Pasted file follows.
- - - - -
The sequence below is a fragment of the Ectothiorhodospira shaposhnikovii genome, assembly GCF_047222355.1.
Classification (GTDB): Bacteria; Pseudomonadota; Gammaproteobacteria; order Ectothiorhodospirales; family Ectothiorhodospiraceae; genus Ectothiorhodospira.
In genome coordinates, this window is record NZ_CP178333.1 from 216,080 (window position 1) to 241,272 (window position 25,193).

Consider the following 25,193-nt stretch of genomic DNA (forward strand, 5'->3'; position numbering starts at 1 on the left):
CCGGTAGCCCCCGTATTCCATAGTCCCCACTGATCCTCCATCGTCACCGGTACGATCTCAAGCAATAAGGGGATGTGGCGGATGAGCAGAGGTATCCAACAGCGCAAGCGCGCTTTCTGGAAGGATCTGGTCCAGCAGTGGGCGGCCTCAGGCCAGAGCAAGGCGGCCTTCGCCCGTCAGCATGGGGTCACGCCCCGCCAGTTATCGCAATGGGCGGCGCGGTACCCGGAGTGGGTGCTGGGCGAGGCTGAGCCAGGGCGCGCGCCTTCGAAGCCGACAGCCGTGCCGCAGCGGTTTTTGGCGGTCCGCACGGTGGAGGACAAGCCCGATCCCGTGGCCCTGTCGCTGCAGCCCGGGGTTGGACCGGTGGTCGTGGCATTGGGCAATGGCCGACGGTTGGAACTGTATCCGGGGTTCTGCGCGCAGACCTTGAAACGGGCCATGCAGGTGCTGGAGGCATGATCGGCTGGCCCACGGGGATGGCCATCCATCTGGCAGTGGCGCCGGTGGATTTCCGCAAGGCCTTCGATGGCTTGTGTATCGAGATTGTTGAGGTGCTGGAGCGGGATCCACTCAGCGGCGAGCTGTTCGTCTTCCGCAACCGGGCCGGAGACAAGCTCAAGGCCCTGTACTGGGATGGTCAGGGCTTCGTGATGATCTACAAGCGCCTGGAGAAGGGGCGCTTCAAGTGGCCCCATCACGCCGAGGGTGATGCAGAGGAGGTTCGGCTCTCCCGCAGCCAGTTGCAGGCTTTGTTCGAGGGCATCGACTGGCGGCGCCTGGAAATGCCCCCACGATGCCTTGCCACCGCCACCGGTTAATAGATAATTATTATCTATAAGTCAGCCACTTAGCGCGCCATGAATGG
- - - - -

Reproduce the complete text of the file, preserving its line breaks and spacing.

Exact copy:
The sequence below is a fragment of the Ectothiorhodospira shaposhnikovii genome, assembly GCF_047222355.1.
Classification (GTDB): Bacteria; Pseudomonadota; Gammaproteobacteria; order Ectothiorhodospirales; family Ectothiorhodospiraceae; genus Ectothiorhodospira.
In genome coordinates, this window is record NZ_CP178333.1 from 216,080 (window position 1) to 241,272 (window position 25,193).

Consider the following 25,193-nt stretch of genomic DNA (forward strand, 5'->3'; position numbering starts at 1 on the left):
CCGGTAGCCCCCGTATTCCATAGTCCCCACTGATCCTCCATCGTCACCGGTACGATCTCAAGCAATAAGGGGATGTGGCGGATGAGCAGAGGTATCCAACAGCGCAAGCGCGCTTTCTGGAAGGATCTGGTCCAGCAGTGGGCGGCCTCAGGCCAGAGCAAGGCGGCCTTCGCCCGTCAGCATGGGGTCACGCCCCGCCAGTTATCGCAATGGGCGGCGCGGTACCCGGAGTGGGTGCTGGGCGAGGCTGAGCCAGGGCGCGCGCCTTCGAAGCCGACAGCCGTGCCGCAGCGGTTTTTGGCGGTCCGCACGGTGGAGGACAAGCCCGATCCCGTGGCCCTGTCGCTGCAGCCCGGGGTTGGACCGGTGGTCGTGGCATTGGGCAATGGCCGACGGTTGGAACTGTATCCGGGGTTCTGCGCGCAGACCTTGAAACGGGCCATGCAGGTGCTGGAGGCATGATCGGCTGGCCCACGGGGATGGCCATCCATCTGGCAGTGGCGCCGGTGGATTTCCGCAAGGCCTTCGATGGCTTGTGTATCGAGATTGTTGAGGTGCTGGAGCGGGATCCACTCAGCGGCGAGCTGTTCGTCTTCCGCAACCGGGCCGGAGACAAGCTCAAGGCCCTGTACTGGGATGGTCAGGGCTTCGTGATGATCTACAAGCGCCTGGAGAAGGGGCGCTTCAAGTGGCCCCATCACGCCGAGGGTGATGCAGAGGAGGTTCGGCTCTCCCGCAGCCAGTTGCAGGCTTTGTTCGAGGGCATCGACTGGCGGCGCCTGGAAATGCCCCCACGATGCCTTGCCACCGCCACCGGTTAATAGATAATTATTATCTATAAGTCAGCCACTTAGCGCGCCATGAATGG